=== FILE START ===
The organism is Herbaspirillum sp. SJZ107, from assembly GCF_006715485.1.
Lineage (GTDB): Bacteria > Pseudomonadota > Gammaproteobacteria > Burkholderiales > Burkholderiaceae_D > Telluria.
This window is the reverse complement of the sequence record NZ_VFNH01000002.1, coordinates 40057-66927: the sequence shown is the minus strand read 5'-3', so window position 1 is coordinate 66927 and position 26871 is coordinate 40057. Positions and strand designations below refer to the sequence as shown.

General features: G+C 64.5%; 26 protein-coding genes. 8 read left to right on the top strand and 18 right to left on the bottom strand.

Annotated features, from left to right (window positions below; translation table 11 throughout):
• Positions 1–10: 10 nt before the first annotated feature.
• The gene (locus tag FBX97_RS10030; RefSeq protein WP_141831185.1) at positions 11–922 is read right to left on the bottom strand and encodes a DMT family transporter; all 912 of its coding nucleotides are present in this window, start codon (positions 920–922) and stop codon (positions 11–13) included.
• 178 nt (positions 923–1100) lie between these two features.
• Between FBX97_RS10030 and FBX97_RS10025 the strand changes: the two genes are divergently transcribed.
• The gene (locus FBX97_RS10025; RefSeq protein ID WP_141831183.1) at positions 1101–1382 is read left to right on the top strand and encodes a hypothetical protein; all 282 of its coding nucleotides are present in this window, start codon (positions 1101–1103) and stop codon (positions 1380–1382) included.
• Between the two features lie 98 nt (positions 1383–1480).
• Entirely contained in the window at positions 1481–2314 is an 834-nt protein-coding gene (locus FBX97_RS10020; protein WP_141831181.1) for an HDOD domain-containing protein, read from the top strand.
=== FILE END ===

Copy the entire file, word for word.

The organism is Herbaspirillum sp. SJZ107, from assembly GCF_006715485.1.
Lineage (GTDB): Bacteria > Pseudomonadota > Gammaproteobacteria > Burkholderiales > Burkholderiaceae_D > Telluria.
This window is the reverse complement of the sequence record NZ_VFNH01000002.1, coordinates 40057-66927: the sequence shown is the minus strand read 5'-3', so window position 1 is coordinate 66927 and position 26871 is coordinate 40057. Positions and strand designations below refer to the sequence as shown.

General features: G+C 64.5%; 26 protein-coding genes. 8 read left to right on the top strand and 18 right to left on the bottom strand.

Annotated features, from left to right (window positions below; translation table 11 throughout):
• Positions 1–10: 10 nt before the first annotated feature.
• The gene (locus tag FBX97_RS10030; RefSeq protein WP_141831185.1) at positions 11–922 is read right to left on the bottom strand and encodes a DMT family transporter; all 912 of its coding nucleotides are present in this window, start codon (positions 920–922) and stop codon (positions 11–13) included.
• 178 nt (positions 923–1100) lie between these two features.
• Between FBX97_RS10030 and FBX97_RS10025 the strand changes: the two genes are divergently transcribed.
• The gene (locus FBX97_RS10025; RefSeq protein ID WP_141831183.1) at positions 1101–1382 is read left to right on the top strand and encodes a hypothetical protein; all 282 of its coding nucleotides are present in this window, start codon (positions 1101–1103) and stop codon (positions 1380–1382) included.
• Between the two features lie 98 nt (positions 1383–1480).
• Entirely contained in the window at positions 1481–2314 is an 834-nt protein-coding gene (locus FBX97_RS10020; protein WP_141831181.1) for an HDOD domain-containing protein, read from the top strand.